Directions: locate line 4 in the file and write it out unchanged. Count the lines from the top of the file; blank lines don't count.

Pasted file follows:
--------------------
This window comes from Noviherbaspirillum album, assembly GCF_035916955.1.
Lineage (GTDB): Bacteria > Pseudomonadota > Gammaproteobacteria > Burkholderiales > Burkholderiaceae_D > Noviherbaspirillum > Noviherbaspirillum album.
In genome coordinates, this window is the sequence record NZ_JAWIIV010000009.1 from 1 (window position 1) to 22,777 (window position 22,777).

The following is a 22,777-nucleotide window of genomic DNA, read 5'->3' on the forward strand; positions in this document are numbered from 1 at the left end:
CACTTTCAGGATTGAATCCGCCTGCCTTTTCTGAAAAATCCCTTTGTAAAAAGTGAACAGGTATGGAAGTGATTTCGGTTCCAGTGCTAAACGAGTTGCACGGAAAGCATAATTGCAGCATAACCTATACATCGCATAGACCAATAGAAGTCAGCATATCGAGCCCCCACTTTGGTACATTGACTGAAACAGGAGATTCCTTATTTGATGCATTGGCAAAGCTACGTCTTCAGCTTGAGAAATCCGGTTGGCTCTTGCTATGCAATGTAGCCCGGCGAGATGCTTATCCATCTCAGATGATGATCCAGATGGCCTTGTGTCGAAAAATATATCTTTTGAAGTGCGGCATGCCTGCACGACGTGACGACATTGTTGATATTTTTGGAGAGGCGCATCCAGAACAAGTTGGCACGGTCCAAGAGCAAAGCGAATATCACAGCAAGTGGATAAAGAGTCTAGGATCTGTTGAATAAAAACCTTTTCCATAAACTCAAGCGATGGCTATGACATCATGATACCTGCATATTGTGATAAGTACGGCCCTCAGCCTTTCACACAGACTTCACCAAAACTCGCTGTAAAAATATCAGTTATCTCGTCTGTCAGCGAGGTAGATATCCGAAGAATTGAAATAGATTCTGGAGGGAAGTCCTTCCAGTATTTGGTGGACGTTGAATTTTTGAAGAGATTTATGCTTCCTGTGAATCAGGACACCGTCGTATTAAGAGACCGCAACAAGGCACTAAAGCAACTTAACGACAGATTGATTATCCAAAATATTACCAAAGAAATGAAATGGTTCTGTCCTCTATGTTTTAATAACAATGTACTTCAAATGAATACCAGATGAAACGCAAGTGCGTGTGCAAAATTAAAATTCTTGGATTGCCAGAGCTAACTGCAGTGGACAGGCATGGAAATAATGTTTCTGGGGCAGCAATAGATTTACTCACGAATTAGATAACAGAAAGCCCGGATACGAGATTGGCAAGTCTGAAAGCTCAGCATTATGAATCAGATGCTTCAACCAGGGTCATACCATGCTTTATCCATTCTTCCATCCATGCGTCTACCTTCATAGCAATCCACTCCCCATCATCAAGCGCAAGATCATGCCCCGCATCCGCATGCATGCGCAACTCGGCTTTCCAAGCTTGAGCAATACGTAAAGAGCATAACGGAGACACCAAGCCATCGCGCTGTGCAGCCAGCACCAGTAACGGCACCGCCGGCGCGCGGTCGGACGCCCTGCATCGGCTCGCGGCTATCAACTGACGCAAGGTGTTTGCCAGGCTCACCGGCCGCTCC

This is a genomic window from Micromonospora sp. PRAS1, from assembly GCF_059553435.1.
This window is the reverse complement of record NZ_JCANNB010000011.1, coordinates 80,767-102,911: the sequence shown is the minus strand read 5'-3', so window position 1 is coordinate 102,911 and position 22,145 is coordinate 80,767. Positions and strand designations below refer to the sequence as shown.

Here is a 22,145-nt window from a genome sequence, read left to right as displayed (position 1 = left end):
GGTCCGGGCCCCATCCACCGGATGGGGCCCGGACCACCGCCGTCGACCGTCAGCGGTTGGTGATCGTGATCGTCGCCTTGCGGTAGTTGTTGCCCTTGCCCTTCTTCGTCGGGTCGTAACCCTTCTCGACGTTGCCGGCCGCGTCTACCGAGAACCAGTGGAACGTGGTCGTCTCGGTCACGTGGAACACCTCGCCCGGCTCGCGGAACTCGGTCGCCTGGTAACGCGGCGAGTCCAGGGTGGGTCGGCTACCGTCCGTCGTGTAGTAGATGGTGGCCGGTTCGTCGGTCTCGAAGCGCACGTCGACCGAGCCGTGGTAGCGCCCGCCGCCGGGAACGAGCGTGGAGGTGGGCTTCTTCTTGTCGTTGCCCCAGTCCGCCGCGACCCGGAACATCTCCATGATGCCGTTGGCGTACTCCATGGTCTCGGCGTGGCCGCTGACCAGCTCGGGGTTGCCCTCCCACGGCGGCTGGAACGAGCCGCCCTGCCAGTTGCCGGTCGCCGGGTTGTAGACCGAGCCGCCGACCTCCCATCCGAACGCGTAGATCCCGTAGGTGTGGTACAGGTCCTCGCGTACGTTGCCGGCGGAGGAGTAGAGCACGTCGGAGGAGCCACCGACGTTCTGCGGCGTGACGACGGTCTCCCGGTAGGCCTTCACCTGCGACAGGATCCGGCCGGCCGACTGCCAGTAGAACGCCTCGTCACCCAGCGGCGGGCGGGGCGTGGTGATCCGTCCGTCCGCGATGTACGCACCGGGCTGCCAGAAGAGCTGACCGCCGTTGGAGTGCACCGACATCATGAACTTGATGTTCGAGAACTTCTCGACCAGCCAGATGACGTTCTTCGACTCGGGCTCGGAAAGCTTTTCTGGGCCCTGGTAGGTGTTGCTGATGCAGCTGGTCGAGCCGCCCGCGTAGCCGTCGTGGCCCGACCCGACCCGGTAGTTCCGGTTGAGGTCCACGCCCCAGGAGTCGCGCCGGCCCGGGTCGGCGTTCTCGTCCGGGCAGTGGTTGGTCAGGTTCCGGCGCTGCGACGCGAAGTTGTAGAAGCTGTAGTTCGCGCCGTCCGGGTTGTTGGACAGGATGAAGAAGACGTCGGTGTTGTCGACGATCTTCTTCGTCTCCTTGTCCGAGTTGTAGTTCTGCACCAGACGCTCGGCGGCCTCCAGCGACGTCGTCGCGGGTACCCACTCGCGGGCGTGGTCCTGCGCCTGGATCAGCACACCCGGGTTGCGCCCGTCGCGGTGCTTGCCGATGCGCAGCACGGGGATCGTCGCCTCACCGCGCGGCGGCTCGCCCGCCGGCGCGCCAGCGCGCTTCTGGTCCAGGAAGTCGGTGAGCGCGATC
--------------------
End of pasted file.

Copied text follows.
The following is a 22,777-nucleotide window of genomic DNA, read 5'->3' on the forward strand; positions in this document are numbered from 1 at the left end: